Surprise: Expect even more export compliance requirements in 2006

Nov. 15, 2005
Bernie Hart, global product executive with JPMorgan Chase Vastera, offers the following seven key export compliance trends that will characterize the

Bernie Hart, global product executive with JPMorgan Chase Vastera, offers the following seven key export compliance trends that will characterize the early months of 2006:

1. The FBI Gets More Active in Export Enforcement

The FBI's number one priority is to protect the U.S. against terrorist attack. Separately, the Bureau of Industry and Security's Office of Export Enforcement is tasked with preventing and pursuing illegal exports intended to facilitate the proliferation of weapons of mass destruction (WMDs), or support terrorist entities.

Given the FBI's dedication to counterterrorism, we expect to see an increase in cases in which the agency joins forces with the BIS' enforcement arm to stop illegal exports. Among this year's more high profile joint investigations: the indictment of two men charged with the purchase and export to Pakistan of U.S.-origin triggered spark gaps, items which can be used as nuclear weapons detonators or to break up kidney stones; and an arrest stemming from the attempted export of an experimental, single-engine aircraft and exports of electrical components to Iran, all in violation of the U.S. embargo.

The bottom line: Government eyes are increasingly monitoring your exports.

2. Surprise: You Too Must Be ITAR-Compliant

Through its International Traffic and Arms Regulations (ITAR), the U.S. Department of Defense's Directorate of Defense Trade Controls furthers U.S. national security and foreign policy by monitoring and controlling the export of defense articles and defense services covered by the United States Munitions List (USML). It's only logical that defense contractors would need to be compliant with ITAR issues such as prudent licensing, the assurance of proper end-use of licensed exports, and the prevention of unauthorized transfers.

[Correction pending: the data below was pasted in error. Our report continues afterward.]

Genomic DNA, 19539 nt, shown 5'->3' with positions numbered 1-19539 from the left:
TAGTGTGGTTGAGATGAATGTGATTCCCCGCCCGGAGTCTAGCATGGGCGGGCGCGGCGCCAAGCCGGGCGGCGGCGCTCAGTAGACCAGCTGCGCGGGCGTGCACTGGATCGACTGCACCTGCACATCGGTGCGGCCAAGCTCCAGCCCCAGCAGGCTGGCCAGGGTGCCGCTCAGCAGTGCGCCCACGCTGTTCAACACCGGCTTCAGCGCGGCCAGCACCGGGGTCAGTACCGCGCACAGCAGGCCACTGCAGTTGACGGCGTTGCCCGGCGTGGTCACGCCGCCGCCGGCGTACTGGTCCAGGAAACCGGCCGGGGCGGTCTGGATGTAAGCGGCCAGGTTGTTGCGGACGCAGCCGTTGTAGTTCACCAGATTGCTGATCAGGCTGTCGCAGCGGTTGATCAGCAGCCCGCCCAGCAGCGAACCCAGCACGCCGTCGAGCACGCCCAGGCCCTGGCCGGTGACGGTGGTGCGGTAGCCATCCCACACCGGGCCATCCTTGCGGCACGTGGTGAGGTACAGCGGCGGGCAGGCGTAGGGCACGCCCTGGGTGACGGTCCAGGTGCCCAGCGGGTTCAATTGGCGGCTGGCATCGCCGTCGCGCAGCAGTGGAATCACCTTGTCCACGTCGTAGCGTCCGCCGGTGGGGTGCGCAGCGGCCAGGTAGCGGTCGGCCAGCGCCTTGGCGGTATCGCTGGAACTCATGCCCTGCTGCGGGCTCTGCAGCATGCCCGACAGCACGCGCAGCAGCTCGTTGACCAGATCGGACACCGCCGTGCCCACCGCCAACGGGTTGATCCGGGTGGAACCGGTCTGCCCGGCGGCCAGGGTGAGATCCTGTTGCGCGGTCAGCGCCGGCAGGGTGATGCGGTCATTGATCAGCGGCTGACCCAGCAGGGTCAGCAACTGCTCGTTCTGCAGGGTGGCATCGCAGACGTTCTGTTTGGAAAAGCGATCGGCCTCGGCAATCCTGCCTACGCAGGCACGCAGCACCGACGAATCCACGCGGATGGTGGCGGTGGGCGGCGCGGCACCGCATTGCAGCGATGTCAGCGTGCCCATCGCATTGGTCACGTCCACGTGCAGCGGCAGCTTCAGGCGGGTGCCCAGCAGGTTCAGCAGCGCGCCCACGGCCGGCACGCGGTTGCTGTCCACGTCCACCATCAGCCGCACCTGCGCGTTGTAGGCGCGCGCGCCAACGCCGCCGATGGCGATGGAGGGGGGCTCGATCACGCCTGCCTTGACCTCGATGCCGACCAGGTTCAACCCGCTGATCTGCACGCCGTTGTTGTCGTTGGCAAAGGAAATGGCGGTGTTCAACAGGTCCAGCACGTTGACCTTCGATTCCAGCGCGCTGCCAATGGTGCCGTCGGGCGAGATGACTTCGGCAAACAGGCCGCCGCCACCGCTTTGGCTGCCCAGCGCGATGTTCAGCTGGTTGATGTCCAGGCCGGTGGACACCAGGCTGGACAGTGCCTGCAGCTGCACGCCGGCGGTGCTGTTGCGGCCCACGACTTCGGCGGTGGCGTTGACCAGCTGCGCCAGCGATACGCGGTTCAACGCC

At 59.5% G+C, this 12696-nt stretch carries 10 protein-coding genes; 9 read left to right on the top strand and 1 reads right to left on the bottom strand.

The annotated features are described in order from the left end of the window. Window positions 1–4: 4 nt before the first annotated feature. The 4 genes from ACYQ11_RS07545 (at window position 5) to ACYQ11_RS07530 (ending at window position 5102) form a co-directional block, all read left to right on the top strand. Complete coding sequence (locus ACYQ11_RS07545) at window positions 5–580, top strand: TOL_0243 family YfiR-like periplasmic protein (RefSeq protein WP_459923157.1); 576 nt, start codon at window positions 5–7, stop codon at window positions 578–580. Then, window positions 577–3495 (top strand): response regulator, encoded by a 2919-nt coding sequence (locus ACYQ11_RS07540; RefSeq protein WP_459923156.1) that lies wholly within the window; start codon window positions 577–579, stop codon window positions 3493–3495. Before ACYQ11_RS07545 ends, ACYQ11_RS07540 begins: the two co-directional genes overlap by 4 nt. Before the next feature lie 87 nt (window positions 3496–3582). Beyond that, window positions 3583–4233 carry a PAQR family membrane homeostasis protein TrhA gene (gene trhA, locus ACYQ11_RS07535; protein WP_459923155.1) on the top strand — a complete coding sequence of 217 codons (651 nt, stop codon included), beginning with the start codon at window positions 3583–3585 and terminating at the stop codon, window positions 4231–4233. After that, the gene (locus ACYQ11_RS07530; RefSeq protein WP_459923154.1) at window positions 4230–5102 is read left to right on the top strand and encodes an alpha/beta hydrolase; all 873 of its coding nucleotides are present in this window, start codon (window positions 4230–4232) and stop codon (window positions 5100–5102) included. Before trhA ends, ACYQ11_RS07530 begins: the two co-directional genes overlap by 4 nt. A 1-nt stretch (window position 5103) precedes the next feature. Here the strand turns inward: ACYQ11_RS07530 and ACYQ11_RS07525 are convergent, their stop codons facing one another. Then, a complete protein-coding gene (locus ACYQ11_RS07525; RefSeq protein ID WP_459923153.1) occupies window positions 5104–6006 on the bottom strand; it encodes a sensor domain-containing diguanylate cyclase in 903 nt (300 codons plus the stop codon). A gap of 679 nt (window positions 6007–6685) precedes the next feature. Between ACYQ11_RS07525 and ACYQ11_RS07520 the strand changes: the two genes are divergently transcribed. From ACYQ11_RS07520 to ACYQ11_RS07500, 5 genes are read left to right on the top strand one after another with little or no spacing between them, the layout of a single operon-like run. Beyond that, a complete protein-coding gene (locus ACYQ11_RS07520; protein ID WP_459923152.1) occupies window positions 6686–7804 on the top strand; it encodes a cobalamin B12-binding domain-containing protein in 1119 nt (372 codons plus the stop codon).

What many firms are now learning is that products and technologies that they thought were of a purely commercial/industrial (i.e., non-military) nature are subject to control under the ITAR. The slightest tweak to a traditionally commercial item for a specific military application may shift export jurisdiction for that item from the Commerce Department to the State Department.

The bottom line: For some companies, the added responsibility of complying with a whole new set of export regulations will bring "shock and awe".

3. Countries Join the Export Control Club

You think U.S. export regulations are complex? Just wait until developing nations in Asia, Latin America and Eastern Europe start introducing new and more restrictive export policies. As U.S. manufacturers continue to source goods from or set up plants in China, India and Russia, the luster of offshoring may soon lose its appeal to some once new export regulations are introduced. Examples would include the Singapore transshipment rules and the Chinese list-based and end use-based export rules.

The bottom line: In addition to staying current with all U.S. export regulations, corporate compliance managers will need to widen their scope and become experts in the trade requirements of other nations.